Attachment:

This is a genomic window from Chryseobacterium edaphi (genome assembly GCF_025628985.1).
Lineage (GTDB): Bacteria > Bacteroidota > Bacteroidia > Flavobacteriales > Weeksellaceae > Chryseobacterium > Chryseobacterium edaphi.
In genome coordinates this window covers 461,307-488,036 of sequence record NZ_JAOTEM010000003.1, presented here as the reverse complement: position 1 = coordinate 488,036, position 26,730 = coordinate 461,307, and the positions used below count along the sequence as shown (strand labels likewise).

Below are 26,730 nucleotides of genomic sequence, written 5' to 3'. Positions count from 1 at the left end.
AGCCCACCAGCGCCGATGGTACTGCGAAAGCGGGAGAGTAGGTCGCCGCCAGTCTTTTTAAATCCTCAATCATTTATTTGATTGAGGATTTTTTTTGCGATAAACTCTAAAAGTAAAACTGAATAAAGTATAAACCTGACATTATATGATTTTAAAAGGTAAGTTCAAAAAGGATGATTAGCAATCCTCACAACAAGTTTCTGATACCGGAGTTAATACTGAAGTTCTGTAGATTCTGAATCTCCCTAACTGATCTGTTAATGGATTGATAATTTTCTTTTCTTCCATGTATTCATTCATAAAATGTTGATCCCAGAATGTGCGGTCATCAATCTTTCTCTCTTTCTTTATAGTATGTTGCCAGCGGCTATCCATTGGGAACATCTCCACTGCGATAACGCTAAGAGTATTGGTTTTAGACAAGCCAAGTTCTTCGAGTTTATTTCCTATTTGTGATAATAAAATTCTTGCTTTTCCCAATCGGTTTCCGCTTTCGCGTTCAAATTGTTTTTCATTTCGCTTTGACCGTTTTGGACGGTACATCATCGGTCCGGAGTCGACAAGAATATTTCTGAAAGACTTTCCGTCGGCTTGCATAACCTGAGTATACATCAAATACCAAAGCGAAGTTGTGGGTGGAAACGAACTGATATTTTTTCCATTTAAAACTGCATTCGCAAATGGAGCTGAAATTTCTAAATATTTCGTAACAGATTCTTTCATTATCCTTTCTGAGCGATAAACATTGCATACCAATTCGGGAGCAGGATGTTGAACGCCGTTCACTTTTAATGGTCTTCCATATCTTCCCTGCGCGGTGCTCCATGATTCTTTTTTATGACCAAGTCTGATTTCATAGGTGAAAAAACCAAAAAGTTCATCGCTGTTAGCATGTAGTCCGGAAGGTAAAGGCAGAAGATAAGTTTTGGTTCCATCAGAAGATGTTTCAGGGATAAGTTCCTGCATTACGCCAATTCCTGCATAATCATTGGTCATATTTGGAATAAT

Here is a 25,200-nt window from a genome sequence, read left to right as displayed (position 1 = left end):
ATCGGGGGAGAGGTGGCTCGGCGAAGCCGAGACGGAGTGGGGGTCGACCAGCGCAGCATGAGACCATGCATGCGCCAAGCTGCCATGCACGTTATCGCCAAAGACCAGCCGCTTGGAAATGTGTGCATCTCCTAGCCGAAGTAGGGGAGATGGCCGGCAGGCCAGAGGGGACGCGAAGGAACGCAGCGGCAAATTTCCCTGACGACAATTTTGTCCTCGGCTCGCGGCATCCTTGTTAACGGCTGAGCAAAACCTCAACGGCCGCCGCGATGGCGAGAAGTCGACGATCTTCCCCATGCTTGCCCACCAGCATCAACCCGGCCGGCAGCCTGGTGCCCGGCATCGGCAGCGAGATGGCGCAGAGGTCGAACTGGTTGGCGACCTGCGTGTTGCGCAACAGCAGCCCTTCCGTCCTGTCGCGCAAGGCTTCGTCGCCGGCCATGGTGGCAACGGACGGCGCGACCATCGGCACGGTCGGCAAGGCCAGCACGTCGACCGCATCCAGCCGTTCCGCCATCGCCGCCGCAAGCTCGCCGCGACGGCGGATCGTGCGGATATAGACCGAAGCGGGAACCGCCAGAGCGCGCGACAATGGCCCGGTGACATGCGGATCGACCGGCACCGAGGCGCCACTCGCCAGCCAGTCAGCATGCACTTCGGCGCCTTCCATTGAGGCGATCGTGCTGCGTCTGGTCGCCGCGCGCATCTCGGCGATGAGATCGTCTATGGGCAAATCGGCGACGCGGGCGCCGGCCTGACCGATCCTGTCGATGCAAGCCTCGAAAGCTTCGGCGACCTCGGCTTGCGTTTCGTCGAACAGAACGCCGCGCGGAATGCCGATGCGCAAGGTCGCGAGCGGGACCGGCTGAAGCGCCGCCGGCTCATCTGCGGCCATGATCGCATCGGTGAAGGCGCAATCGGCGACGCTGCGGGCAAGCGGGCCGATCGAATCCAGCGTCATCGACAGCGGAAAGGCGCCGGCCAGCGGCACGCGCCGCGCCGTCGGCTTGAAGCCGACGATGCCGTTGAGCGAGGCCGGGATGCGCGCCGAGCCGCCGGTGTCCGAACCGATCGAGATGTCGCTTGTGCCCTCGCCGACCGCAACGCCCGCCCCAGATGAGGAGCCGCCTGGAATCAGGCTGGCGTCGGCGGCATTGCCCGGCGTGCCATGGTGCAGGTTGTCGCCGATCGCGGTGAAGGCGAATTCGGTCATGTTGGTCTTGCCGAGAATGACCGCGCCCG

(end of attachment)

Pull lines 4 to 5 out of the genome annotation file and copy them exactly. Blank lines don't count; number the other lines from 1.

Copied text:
Below are 26,730 nucleotides of genomic sequence, written 5' to 3'. Positions count from 1 at the left end.
AGCCCACCAGCGCCGATGGTACTGCGAAAGCGGGAGAGTAGGTCGCCGCCAGTCTTTTTAAATCCTCAATCATTTATTTGATTGAGGATTTTTTTTGCGATAAACTCTAAAAGTAAAACTGAATAAAGTATAAACCTGACATTATATGATTTTAAAAGGTAAGTTCAAAAAGGATGATTAGCAATCCTCACAACAAGTTTCTGATACCGGAGTTAATACTGAAGTTCTGTAGATTCTGAATCTCCCTAACTGATCTGTTAATGGATTGATAATTTTCTTTTCTTCCATGTATTCATTCATAAAATGTTGATCCCAGAATGTGCGGTCATCAATCTTTCTCTCTTTCTTTATAGTATGTTGCCAGCGGCTATCCATTGGGAACATCTCCACTGCGATAACGCTAAGAGTATTGGTTTTAGACAAGCCAAGTTCTTCGAGTTTATTTCCTATTTGTGATAATAAAATTCTTGCTTTTCCCAATCGGTTTCCGCTTTCGCGTTCAAATTGTTTTTCATTTCGCTTTGACCGTTTTGGACGGTACATCATCGGTCCGGAGTCGACAAGAATATTTCTGAAAGACTTTCCGTCGGCTTGCATAACCTGAGTATACATCAAATACCAAAGCGAAGTTGTGGGTGGAAACGAACTGATATTTTTTCCATTTAAAACTGCATTCGCAAATGGAGCTGAAATTTCTAAATATTTCGTAACAGATTCTTTCATTATCCTTTCTGAGCGATAAACATTGCATACCAATTCGGGAGCAGGATGTTGAACGCCGTTCACTTTTAATGGTCTTCCATATCTTCCCTGCGCGGTGCTCCATGATTCTTTTTTATGACCAAGTCTGATTTCATAGGTGAAAAAACCAAAAAGTTCATCGCTGTTAGCATGTAGTCCGGAAGGTAAAGGCAGAAGATAAGTTTTGGTTCCATCAGAAGATGTTTCAGGGATAAGTTCCTGCATTACGCCAATTCCTGCATAATCATTGGTCATATTTGGAATAAT